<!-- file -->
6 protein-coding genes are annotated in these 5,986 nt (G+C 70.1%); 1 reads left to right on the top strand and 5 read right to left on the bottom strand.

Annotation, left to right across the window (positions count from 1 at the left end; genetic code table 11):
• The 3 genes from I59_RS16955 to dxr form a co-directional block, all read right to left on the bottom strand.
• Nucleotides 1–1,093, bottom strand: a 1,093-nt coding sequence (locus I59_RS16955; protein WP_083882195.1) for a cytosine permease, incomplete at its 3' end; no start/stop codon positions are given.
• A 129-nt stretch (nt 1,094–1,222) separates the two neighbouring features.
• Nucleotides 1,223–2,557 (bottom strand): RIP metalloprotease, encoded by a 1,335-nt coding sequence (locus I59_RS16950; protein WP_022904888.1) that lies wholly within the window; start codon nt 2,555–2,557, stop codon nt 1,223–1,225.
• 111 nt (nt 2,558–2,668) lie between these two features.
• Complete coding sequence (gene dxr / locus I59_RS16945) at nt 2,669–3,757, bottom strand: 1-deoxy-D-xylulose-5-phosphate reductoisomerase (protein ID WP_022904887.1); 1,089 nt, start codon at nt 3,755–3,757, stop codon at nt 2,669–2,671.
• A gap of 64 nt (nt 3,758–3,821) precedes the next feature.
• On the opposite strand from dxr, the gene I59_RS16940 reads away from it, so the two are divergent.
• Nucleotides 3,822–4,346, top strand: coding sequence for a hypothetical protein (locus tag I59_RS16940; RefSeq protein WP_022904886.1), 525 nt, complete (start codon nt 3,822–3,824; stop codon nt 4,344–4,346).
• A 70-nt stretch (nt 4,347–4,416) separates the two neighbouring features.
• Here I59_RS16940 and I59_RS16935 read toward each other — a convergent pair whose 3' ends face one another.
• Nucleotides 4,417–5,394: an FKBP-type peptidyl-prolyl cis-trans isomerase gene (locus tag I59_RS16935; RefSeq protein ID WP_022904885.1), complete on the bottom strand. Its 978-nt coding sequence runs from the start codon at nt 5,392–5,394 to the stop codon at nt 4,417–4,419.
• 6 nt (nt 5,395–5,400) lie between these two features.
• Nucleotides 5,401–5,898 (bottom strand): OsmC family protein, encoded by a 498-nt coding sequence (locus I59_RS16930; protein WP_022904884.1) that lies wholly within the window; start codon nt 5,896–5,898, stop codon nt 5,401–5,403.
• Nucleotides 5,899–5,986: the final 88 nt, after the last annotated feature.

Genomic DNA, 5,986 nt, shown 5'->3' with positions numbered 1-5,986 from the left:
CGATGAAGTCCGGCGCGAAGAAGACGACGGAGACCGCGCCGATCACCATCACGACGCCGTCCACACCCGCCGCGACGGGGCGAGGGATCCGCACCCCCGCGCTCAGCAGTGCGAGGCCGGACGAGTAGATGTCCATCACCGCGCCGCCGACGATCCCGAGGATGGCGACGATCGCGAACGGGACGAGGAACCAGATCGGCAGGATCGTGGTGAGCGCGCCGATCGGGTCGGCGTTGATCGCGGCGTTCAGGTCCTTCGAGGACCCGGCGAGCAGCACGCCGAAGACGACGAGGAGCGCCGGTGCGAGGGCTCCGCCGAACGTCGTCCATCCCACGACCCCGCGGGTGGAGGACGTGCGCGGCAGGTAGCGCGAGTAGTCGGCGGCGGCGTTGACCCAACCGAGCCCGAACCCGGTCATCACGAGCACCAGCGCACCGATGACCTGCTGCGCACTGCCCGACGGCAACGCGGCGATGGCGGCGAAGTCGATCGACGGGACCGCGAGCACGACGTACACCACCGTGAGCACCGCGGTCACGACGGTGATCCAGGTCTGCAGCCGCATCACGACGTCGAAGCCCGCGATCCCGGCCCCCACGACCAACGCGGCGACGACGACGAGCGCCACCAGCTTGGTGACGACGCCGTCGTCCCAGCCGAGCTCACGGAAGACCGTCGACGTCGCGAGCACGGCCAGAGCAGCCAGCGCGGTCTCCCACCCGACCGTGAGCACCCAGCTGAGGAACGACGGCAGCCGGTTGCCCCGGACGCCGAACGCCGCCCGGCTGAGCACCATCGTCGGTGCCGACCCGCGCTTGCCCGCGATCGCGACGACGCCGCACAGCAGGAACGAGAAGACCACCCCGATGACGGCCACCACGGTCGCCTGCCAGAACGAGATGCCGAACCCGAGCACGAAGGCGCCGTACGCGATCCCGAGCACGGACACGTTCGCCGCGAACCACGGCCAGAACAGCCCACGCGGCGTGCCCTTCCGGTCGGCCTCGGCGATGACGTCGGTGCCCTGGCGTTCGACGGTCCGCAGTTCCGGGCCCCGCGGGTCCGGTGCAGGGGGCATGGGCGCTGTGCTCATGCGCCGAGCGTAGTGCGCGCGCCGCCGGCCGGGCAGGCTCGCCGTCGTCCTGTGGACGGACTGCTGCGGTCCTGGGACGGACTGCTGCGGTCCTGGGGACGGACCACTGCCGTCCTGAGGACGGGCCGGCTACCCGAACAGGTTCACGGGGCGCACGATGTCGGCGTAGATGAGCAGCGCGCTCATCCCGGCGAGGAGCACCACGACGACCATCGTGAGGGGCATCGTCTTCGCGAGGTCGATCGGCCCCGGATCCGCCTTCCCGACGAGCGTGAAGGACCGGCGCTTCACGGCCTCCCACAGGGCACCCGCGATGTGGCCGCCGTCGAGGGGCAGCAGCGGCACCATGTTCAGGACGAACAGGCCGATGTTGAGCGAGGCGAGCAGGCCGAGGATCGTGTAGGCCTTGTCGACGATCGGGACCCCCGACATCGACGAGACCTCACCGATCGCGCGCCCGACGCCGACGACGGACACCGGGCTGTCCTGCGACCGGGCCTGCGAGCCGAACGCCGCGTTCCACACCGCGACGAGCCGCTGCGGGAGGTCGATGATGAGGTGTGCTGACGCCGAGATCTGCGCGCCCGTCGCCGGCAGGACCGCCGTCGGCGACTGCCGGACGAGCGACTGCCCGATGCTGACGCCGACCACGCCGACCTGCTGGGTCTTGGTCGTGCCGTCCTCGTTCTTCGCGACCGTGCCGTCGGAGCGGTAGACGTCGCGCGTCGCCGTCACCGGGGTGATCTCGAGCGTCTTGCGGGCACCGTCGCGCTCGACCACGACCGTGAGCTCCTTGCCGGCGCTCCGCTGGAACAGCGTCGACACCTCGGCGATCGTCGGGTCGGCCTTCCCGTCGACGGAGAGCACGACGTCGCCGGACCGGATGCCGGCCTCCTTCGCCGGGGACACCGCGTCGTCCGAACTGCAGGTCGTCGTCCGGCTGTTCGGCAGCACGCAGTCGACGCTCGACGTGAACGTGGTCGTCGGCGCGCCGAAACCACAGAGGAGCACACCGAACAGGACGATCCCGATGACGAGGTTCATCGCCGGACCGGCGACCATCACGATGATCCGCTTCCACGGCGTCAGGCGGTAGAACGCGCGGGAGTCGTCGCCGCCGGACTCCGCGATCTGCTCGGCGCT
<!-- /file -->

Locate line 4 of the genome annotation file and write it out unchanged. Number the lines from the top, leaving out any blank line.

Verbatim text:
• Nucleotides 1–1,093, bottom strand: a 1,093-nt coding sequence (locus I59_RS16955; protein WP_083882195.1) for a cytosine permease, incomplete at its 3' end; no start/stop codon positions are given.